Tuesday, July 13, 2010

If you build it, will they come? How researchers perceive and use web 2.0

A report just published by the Research Information Network (RIN):
RIN (2010) If you build it, will they come? How researchers perceive and use web 2.0. London: RIN. (web address at the end of this post)
They undertook a survey of researchers in the United Kingdom, and also review some of the literature. Basically, use of Web 2.0 for research not huge, but there are strong variations, with some very frequent users, and some using Web 2.0 (as consumers or producers) not much at all. The largest use is amongst the middle aged rather than the younger researcher (although, from the quotations, it seems like non-users still have the stereotype of it being "for the young"). Issues of Web 2.0 content/tools' validity & reliability emerge, and concerns about getting your ideas stolen (and caution is justifiable I would say).
The report recommendations more support for Web 2.0 use in research (which ties in with a talk at the Institutional Web Management Workshop 2010 which I heard broadcast yesterday, identifying that a small amount of time was spent centrally supporting technology for research (as opposed to technology for learning & teaching).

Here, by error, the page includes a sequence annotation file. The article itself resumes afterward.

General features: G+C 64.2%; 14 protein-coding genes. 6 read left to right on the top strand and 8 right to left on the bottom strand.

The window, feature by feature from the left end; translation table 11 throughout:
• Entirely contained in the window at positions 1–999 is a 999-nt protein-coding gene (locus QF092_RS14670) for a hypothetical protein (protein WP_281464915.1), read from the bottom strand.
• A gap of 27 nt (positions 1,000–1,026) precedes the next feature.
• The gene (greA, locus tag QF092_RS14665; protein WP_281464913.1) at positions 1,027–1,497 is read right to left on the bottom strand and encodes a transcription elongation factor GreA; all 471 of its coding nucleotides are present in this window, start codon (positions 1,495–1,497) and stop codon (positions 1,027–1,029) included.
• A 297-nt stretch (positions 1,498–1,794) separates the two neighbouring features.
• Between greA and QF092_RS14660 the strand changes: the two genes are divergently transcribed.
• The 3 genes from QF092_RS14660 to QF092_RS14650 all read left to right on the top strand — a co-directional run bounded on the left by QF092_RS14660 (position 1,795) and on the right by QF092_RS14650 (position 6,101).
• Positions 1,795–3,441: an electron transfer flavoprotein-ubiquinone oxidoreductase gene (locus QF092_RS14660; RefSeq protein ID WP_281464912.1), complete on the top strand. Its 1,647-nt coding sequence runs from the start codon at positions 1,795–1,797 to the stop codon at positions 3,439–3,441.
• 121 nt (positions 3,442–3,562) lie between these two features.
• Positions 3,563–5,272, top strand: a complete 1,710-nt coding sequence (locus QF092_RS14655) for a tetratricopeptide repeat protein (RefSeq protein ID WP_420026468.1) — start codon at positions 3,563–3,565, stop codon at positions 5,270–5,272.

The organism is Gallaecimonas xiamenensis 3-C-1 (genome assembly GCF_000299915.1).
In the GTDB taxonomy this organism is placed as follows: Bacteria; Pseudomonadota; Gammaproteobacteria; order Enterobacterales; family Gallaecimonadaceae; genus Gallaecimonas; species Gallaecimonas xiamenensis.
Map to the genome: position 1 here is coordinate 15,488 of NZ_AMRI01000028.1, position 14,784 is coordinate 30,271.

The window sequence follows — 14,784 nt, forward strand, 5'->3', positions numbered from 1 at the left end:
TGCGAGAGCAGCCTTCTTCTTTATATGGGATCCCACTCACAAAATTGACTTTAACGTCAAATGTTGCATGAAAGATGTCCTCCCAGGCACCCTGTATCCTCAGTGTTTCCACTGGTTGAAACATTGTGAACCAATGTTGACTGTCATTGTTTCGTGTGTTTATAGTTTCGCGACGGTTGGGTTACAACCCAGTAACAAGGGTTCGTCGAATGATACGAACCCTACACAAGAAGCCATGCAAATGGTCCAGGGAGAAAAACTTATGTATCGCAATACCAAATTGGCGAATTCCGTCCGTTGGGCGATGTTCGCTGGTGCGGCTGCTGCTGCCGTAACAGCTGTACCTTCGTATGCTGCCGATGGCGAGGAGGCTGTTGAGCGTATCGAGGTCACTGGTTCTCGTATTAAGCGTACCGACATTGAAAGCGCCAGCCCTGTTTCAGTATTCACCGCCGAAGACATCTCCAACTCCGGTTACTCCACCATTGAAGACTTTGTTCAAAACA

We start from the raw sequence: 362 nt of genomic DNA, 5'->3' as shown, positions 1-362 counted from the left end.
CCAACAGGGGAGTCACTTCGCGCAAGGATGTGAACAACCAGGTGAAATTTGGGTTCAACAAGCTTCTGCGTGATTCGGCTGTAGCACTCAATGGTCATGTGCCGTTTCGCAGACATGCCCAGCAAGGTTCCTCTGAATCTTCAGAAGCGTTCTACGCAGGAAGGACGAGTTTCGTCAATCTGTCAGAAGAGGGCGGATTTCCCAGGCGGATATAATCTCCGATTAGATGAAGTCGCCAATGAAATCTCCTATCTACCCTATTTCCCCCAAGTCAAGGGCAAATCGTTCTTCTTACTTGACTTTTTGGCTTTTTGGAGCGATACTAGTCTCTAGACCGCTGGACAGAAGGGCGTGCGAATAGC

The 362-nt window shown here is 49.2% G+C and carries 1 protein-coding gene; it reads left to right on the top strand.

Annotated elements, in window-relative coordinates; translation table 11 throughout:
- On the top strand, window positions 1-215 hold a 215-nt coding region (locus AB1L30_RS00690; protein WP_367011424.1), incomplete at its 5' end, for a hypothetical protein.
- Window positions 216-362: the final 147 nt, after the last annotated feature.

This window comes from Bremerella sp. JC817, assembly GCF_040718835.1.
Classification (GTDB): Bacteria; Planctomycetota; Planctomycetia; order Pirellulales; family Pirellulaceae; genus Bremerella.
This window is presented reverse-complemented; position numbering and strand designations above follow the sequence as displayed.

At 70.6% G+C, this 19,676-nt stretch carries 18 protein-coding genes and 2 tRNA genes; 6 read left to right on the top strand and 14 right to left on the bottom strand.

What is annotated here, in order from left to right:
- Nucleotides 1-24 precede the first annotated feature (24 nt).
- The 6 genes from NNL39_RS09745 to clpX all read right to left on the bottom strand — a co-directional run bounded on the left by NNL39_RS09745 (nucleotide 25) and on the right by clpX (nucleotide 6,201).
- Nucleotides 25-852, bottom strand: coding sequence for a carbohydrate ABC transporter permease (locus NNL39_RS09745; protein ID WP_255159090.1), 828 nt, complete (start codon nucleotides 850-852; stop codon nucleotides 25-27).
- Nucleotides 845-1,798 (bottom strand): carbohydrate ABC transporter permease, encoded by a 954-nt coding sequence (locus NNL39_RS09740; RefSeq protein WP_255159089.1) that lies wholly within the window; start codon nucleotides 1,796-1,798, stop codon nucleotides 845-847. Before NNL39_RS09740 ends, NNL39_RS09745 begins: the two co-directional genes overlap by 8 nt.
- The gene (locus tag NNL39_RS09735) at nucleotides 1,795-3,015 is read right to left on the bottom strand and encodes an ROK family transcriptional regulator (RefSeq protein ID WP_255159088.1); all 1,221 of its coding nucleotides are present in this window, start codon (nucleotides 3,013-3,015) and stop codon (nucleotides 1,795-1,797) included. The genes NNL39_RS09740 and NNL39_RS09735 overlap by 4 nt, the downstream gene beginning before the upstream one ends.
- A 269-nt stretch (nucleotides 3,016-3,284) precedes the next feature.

"The findings from all elements of our study suggest that widespread adoption of web 2.0 services by researchers depends on their being intuitive and easy to use, available free at the point of use, and incremental in building upon existing practices. Above all, they must offer both clear advantages to users and near zero adoption costs. Key intermediaries such as innovative publishers and conference organisers have been important stimulators of both service innovation and uptake. But there is some debate about whether many of the web 2.0 services for researchers – particularly social network services – provide sufficient added value to stimulate widespread adoption (Bradley, 2009)."
The report is at http://www.rin.ac.uk/our-work/communicating-and-disseminating-research/use-and-relevance-web-20-researchers
Photo by Sheila Webber: Pitcher plants, Glasgow Botanical Gardens, July 2010

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